No matter how far you are in your career, entry-level, mid-level, and even senior-level professionals still find difficulty in preparing for interviews. The reality is, many of us still experience the “pre-interview” jitters. Nervousness can impact even the most experienced employees, so we’re here to teach you how to take your interviewing skills from ‘poo’ to ‘pro’
But first, let’s dig into what happens before, during, and after the interviewing process.
Step 1: ‘The Pitch’
Securing an interview is the first step, and this can be done by placing effort in crafting a detailed resume, an informative and passionate cover letter, and strengthening what’s listed on these documents with visual samples of the projects or work you’ve done by packaging it all in a clean, organized portfolio.
Remember, when crafting all of these documents, be sure to inform recruiters of the following:
What you did and why it matters.
What did you plan to achieve?
What were the results and how did it make you feel?
Highlight your value in your resume, then be sure that your cover letter tells a story!
Step 2: ‘The Prep’
Once you’ve secured the interview, there's more work to be done to focus on your pitch and prep, and RESEARCH, RESEARCH, RESEARCH!
Include these items in your interview prep:
Interview Prep Sheet
Include the name of the position, salary offer, date, and time of the interview
Name(s) of the who will be interviewing you and their title
Copy/paste the job description for quick reference
Pull valuable information from your resume that directly relates to each ask in the job description
Research the Company
At minimum, go into the interview knowing what kind of company you're interviewing with. Search basic information such as the company’s industry, history, and recent projects they’ve done, and look at the content they have shared on their social media handles.
Strengthen your interest by choosing a specific project or campaign that you really loved that the company worked on. If any of the work you’ve done relates to anything the company has worked on, include in your prep to build rapport with the recruiter to impress them.
Prepare a list of question you may be asked and questions you want to ask
There are so many questions that recruiters will ask to challenge you and get to understand how you solve problems and how you think. Instead of asking the most common questions like ‘what does this job pay?’ and ‘How can I grow in the company’, ask questions that show you really are interested in the work listed in the job description.
Many companies use behavioral interviewing techniques, which means you should prepare to tell a story and provide examples in case recruiters want to learn more about your experience.
Examples of Situational Questions are:
Describe a situation where you saw a problem and took steps to fix it?
Tell me about a time you had to collaborate with a coworker who was tough to please.
Tell me about a time you had to work with an important customer or a difficult manager.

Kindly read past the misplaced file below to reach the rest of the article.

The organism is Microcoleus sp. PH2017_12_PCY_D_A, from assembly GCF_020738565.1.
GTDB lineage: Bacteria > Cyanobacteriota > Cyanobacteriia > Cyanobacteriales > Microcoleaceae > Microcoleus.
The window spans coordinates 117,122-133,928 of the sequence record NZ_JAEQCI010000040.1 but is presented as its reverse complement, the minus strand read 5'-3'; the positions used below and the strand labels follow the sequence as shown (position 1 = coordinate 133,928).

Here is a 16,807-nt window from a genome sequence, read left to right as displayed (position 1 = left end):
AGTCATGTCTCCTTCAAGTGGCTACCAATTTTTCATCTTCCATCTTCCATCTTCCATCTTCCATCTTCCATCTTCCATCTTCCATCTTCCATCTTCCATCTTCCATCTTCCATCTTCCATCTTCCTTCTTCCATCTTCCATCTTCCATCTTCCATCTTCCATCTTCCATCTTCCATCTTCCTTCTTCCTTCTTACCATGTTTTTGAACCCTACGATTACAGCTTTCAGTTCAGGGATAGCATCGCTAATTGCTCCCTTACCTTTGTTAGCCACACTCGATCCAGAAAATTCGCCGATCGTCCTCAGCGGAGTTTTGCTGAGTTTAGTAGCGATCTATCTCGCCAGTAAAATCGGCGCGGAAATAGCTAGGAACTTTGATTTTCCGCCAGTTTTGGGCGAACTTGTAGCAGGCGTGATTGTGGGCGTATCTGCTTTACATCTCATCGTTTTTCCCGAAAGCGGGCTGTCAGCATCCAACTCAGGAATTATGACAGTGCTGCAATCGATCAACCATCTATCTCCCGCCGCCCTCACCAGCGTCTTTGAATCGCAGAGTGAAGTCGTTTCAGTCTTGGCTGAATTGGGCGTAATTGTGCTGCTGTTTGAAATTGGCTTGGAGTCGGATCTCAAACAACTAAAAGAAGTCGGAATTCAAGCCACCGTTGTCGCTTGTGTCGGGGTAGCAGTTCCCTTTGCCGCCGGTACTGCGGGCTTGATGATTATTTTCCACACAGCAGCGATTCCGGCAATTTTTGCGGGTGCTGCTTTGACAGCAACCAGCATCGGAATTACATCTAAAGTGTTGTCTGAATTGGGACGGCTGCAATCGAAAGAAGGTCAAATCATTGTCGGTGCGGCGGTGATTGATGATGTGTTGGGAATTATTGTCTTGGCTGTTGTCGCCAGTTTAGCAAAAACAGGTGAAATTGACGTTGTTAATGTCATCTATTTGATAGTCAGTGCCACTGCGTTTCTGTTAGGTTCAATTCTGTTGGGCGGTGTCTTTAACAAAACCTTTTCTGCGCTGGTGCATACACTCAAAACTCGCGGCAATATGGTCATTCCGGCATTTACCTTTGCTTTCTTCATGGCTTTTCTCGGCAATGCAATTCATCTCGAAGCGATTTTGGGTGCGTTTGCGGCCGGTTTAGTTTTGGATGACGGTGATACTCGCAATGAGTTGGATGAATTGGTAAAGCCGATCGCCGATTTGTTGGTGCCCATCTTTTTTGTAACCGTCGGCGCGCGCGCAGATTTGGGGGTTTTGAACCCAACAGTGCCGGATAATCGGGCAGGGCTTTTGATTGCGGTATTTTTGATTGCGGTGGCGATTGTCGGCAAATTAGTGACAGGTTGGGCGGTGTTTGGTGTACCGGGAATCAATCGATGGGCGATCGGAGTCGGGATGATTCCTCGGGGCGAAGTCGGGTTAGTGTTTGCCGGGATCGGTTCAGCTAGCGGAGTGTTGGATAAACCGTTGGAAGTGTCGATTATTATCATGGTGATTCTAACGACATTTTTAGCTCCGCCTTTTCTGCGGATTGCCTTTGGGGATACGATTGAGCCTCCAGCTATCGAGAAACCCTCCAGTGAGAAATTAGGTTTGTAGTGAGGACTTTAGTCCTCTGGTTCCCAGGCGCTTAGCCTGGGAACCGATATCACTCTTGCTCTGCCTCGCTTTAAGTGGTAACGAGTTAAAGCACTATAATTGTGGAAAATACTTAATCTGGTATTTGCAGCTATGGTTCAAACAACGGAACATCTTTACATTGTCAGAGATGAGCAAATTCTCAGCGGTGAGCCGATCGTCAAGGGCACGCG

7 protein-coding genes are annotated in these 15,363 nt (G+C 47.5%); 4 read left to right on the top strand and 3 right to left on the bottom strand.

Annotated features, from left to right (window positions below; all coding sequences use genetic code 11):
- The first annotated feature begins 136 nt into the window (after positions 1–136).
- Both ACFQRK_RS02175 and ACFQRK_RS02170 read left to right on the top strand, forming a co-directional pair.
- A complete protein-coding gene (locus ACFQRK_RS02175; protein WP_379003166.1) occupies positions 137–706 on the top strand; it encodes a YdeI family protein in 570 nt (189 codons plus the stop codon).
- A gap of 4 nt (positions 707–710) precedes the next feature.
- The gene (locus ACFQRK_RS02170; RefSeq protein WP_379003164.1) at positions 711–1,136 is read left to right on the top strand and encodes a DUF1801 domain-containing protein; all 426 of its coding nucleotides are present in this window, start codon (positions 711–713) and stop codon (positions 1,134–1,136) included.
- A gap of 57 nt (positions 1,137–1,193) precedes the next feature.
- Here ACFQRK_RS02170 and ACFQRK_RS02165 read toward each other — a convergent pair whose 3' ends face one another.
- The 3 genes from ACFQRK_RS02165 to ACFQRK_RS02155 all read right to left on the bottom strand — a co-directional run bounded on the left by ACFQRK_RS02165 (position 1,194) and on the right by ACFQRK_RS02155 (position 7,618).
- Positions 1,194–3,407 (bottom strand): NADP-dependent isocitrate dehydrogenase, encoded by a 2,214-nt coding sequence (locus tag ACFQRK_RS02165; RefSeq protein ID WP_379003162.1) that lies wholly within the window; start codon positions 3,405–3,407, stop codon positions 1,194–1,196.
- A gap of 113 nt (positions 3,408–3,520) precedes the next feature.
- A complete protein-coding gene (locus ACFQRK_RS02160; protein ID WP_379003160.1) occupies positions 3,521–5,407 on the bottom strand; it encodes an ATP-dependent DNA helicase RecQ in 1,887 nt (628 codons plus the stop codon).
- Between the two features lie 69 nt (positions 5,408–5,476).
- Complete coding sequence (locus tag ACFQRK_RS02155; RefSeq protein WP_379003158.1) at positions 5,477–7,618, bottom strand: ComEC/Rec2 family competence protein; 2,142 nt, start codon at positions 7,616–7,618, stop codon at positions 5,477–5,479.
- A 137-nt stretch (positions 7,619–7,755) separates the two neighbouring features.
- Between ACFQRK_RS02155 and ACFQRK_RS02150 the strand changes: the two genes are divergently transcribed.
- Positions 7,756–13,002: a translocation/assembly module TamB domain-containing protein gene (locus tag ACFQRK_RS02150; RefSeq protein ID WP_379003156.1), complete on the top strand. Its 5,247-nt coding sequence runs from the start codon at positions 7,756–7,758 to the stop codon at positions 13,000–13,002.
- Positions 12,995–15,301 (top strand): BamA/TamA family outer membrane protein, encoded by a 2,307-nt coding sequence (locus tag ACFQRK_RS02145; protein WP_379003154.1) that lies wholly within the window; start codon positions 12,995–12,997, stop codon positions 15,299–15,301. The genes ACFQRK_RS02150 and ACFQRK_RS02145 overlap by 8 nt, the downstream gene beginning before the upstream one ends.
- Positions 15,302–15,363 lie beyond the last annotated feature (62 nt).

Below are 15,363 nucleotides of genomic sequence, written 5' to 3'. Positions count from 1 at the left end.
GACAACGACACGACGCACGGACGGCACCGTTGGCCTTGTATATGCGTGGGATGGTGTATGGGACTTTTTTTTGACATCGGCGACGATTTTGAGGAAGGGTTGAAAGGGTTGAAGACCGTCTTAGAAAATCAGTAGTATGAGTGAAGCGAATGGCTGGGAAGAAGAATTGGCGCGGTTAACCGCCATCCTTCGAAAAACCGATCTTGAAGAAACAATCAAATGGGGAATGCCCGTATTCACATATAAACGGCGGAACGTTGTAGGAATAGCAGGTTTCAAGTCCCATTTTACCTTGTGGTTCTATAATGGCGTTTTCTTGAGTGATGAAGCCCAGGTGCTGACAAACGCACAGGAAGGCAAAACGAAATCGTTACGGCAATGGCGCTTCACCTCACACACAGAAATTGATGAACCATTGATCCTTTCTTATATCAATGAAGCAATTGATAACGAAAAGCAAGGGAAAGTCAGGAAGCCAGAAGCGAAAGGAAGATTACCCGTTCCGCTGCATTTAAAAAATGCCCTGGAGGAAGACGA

When preparing your answers, use the following format to help guide you to your answers:
Situation / Action / Result
Always turn a negative situation into a positive one and emphasize how you solved the problem and what the outcome was.
Ask questions that show the recruiter you can about solving the problem. Here are some examples below:
What current software or programs does the company use to complete tasks in this role?
What strategies have worked for the company that has increased cliente in the past?
Are there any new trends the company is planning to implement in the overall strategy?
How is feedback or performance reviews given to employees when they are successful and are there any resources provided to employees when expectations are not met that will allow the employee to grow and improve?
Step 3: ‘The Play-by-Play ’
After ‘The Prep’ stage is completed, be sure to review and practice your answers. Now, let’s put the plan into action with ‘Play-by-Play’ execution.
On the day of the interview, reach out to the recruiter via email at least 30 minutes before to inform them that you look forward to speaking with them shortly. Always dress for success, sit in a place with great lighting and test out your phone service, video, or audio if the interview is virtual. If the interview is in person, always arrive at least 15 minutes early and print out copies of your resume, talking points, and samples of your work and package in a portable portfolio.
Begin the interview with a smile and BRING THE ENERGY. The first impression is everything and being excited about speaking with the recruiter excites them as well. Energy is contagious.
Summarize your experience by providing the interviewer with an introduction into who you are. Begin with an icebreaker and tell the recruiter something interesting about yourself. Give yourself a fun nickname like “The Fairy Godmother of Government Policy’ or ‘The Digital Marketing Maven’.
Relax and be yourself. Job seekers can sometimes get into the habit of coming off as ‘robotic’ because of the amount of interviews they’ve had. Be personable and genuine. The interview is a shared experience between two people, not two computers.
Step 4: ‘The Post Plan’
When you’ve reached this point, take a deep breath. The interview is now over, but the work is not. Always, always, always follow up with a thank you message and send it to the recruiter. Get creative so it's memorable. We’ve heard about handwriting letters to recruiters that have been extremely successful; however, in the state of covid-19, get creative and think of sending a thank you video to the recruiter. Follow up with the recruiter within a week for updates.
Remember, the best plan of action to ensure that you ace the interview, is to have a plan of action.
Connect with CJE Career Consulting for your ‘Interview Coaching’ session here!